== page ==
By Heidi Prescott South Bend Tribune, Ind.
While there has been buzz about bringing food trucks to downtown South Bend, another kind of big city truck already has rolled into the region.
Fashionistas refer to it as a boutique on wheels.
The Luxe Wagon pulls into shopping center parking lots in a mobile, bohemian way. The back doors swing open and welcome shoppers to a new retail experience.
"Department stores often take the intimacy out of shopping, but our concept is like having a personal shopper along with you," says Paige Fessenden, of Edwardsburg, who co-founded the business with Dot Kesling.
Their Utah sky blue truck, which measures 19 feet long and 7 feet wide, is a former Mikesells potato chip truck. But you'd never see a chandelier or smell a scented candle in a snack truck.
There's a bowl of sweet fennel candy for guests to munch on while they look at the ever-changing collection of pants and leggings, tops and dresses, pajamas, tank tops and scarves inside.
From beach-side cover-ups to dinner date ensembles, shoppers find a well-edited array of apparel, urban vintage accessories, and gift items inside the truck.
Well-edited, indeed, given the size of the eclectic European-style boutique.
The on-the-go shop does have a fitting room and even an air conditioner.
There are no set hours.
There are really no set locations, either, although Kesling and Fessenden, who wear the same fashions they sell, have a few favorite spots.
"Our destination dictates our hours," Fessenden says.
While the business concept offers low overhead, the co-owners have found some city and county officials being unfamiliar with fashion trucks and the type of permitting they require to set up somewhere for 12 hours.
"We're a new way of doing commerce," Kesling says. "Every town is different; sometimes they don't know what to do with us."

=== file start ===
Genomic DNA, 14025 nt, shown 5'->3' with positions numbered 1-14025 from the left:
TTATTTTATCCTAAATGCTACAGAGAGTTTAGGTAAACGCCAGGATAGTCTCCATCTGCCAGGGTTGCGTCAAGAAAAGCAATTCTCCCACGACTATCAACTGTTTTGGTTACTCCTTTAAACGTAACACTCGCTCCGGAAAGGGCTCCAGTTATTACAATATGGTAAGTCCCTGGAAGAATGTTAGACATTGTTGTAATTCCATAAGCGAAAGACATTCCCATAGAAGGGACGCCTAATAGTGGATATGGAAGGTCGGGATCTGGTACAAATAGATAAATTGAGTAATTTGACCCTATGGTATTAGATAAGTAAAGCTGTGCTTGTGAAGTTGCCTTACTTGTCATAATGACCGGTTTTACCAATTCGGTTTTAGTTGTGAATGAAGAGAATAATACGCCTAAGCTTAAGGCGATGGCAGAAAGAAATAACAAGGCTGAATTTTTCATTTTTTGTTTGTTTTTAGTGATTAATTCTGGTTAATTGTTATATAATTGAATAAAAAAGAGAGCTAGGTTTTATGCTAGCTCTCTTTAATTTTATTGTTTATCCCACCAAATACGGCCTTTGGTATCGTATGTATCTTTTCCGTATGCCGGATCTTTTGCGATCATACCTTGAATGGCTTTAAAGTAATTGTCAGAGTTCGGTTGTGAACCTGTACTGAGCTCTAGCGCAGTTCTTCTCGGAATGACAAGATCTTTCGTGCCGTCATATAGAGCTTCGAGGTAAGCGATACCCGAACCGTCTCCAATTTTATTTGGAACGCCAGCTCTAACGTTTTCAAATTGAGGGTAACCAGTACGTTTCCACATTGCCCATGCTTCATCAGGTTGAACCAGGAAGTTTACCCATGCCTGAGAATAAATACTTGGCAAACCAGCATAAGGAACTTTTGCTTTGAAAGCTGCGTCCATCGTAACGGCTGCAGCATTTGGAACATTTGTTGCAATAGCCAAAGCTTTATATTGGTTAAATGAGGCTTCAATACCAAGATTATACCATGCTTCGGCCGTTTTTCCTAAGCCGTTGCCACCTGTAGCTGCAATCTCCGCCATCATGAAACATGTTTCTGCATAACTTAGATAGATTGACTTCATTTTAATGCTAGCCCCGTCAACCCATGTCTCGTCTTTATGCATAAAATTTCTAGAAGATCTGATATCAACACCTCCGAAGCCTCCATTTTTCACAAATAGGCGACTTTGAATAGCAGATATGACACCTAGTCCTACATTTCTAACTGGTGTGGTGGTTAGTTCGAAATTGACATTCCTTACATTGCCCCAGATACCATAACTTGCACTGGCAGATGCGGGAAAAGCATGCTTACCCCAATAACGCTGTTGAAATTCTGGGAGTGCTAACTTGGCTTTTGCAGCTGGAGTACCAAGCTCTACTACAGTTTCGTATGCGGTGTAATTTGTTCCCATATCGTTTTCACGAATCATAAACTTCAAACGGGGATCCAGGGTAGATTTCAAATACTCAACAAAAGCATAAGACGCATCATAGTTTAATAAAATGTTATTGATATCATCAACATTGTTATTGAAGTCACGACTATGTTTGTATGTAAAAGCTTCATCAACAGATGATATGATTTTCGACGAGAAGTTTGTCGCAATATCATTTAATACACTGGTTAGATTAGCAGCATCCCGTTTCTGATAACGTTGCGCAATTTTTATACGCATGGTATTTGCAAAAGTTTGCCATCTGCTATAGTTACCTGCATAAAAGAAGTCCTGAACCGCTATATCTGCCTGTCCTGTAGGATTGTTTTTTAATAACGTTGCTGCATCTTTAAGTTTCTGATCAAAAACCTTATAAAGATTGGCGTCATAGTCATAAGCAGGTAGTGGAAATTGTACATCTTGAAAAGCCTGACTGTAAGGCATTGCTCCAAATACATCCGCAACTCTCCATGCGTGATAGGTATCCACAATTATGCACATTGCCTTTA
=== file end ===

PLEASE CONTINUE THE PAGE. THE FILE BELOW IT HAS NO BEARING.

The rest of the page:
One day shoppers might see the Luxe Wagon parked outside Down to Earth or Beyond Zen in Granger, and the next day it might be found at Skip's Open-Air European Farmers Market in New Buffalo. The owners are choosy about where they are seen.
"Parking outside a McDonald's wouldn't make sense," Fessenden says. "We like to partner with businesses that have philosophies aligned with ours."
The travel was one of the reasons these women decided to create their own mobile business. The downfall of always being on the go, however, is the lack of storage space; Kesling's home in LaPorte serves as the Luxe stockroom.
"People love it, but they can't explain exactly why, and that's why we market our truck as an experience," says Kesling. "We want to build relationships with our customers."
According to the American Mobile Retail Association, there are currently more than 350 fashion trucks on the U.S. roadways. Their owners hand-pick the merchandise they sell on trucks and buses, making each "pop-up on wheels" unique.
"We're attracted to things that have a good back story," Fessenden says about the items they sell. She takes a 100 percent cotton pajama set off the rack. The line is out of Los Angeles and the design is a one-of-a-kind design from Barcelona.
For its size, the Luxe Wagon offers an array of price points. There are soy candles for $10 and vintage stud earrings for $16, on up to $200 rompers and $300 Italian handbags.
"Neither of us wanted to be burdened by a landlocked location," Kesling explains about the concept working for the duo. "We are filling a niche that was missing in this marketplace."
Shoppers can keep tabs on the mobile fashion store under the "find the wagon" tab on the Luxe Wagon's website at www.luxewagon.com.
"We think there will be little depots for trucks like ours in the future," Fessenden says, "by offering customers a one-stop shop and destination. So far, this has been quite the trip."